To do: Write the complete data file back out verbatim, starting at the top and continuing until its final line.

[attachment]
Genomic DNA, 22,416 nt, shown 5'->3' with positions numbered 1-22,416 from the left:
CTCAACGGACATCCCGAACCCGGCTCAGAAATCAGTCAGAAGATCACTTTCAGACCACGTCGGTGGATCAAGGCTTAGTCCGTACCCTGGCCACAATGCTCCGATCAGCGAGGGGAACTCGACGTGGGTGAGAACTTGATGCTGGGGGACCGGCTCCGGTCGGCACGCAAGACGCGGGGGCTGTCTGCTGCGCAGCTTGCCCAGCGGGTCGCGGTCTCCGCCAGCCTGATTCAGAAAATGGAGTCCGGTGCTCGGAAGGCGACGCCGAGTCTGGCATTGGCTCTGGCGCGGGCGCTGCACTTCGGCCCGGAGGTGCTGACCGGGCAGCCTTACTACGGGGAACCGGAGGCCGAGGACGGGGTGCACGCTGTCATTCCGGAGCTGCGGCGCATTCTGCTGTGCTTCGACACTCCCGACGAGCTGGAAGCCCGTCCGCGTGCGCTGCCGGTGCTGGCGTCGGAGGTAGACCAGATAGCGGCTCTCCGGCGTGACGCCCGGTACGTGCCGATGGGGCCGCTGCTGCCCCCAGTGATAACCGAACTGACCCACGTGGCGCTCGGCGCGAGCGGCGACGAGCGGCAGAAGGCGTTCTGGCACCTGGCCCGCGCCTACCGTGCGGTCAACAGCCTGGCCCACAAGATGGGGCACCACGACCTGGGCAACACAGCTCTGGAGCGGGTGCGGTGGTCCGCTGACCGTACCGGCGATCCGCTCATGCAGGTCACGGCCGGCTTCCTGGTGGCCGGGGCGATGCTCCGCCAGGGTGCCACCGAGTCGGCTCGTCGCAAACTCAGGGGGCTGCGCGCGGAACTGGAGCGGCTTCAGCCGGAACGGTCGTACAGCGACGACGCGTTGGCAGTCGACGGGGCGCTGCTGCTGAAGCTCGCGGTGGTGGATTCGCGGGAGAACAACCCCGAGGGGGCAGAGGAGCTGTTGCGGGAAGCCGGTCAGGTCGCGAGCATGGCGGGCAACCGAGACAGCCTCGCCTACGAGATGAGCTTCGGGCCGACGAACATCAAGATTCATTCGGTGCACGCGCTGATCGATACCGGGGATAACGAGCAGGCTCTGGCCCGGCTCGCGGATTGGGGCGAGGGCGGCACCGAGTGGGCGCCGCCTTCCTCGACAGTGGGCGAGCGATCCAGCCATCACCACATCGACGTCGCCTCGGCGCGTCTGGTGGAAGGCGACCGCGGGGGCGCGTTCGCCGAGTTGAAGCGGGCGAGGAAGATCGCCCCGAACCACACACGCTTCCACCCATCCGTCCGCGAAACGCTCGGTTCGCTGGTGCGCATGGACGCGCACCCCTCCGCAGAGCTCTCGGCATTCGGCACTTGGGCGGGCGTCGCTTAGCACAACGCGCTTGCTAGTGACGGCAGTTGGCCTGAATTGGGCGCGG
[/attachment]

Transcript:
Genomic DNA, 22,416 nt, shown 5'->3' with positions numbered 1-22,416 from the left:
CTCAACGGACATCCCGAACCCGGCTCAGAAATCAGTCAGAAGATCACTTTCAGACCACGTCGGTGGATCAAGGCTTAGTCCGTACCCTGGCCACAATGCTCCGATCAGCGAGGGGAACTCGACGTGGGTGAGAACTTGATGCTGGGGGACCGGCTCCGGTCGGCACGCAAGACGCGGGGGCTGTCTGCTGCGCAGCTTGCCCAGCGGGTCGCGGTCTCCGCCAGCCTGATTCAGAAAATGGAGTCCGGTGCTCGGAAGGCGACGCCGAGTCTGGCATTGGCTCTGGCGCGGGCGCTGCACTTCGGCCCGGAGGTGCTGACCGGGCAGCCTTACTACGGGGAACCGGAGGCCGAGGACGGGGTGCACGCTGTCATTCCGGAGCTGCGGCGCATTCTGCTGTGCTTCGACACTCCCGACGAGCTGGAAGCCCGTCCGCGTGCGCTGCCGGTGCTGGCGTCGGAGGTAGACCAGATAGCGGCTCTCCGGCGTGACGCCCGGTACGTGCCGATGGGGCCGCTGCTGCCCCCAGTGATAACCGAACTGACCCACGTGGCGCTCGGCGCGAGCGGCGACGAGCGGCAGAAGGCGTTCTGGCACCTGGCCCGCGCCTACCGTGCGGTCAACAGCCTGGCCCACAAGATGGGGCACCACGACCTGGGCAACACAGCTCTGGAGCGGGTGCGGTGGTCCGCTGACCGTACCGGCGATCCGCTCATGCAGGTCACGGCCGGCTTCCTGGTGGCCGGGGCGATGCTCCGCCAGGGTGCCACCGAGTCGGCTCGTCGCAAACTCAGGGGGCTGCGCGCGGAACTGGAGCGGCTTCAGCCGGAACGGTCGTACAGCGACGACGCGTTGGCAGTCGACGGGGCGCTGCTGCTGAAGCTCGCGGTGGTGGATTCGCGGGAGAACAACCCCGAGGGGGCAGAGGAGCTGTTGCGGGAAGCCGGTCAGGTCGCGAGCATGGCGGGCAACCGAGACAGCCTCGCCTACGAGATGAGCTTCGGGCCGACGAACATCAAGATTCATTCGGTGCACGCGCTGATCGATACCGGGGATAACGAGCAGGCTCTGGCCCGGCTCGCGGATTGGGGCGAGGGCGGCACCGAGTGGGCGCCGCCTTCCTCGACAGTGGGCGAGCGATCCAGCCATCACCACATCGACGTCGCCTCGGCGCGTCTGGTGGAAGGCGACCGCGGGGGCGCGTTCGCCGAGTTGAAGCGGGCGAGGAAGATCGCCCCGAACCACACACGCTTCCACCCATCCGTCCGCGAAACGCTCGGTTCGCTGGTGCGCATGGACGCGCACCCCTCCGCAGAGCTCTCGGCATTCGGCACTTGGGCGGGCGTCGCTTAGCACAACGCGCTTGCTAGTGACGGCAGTTGGCCTGAATTGGGCGCGG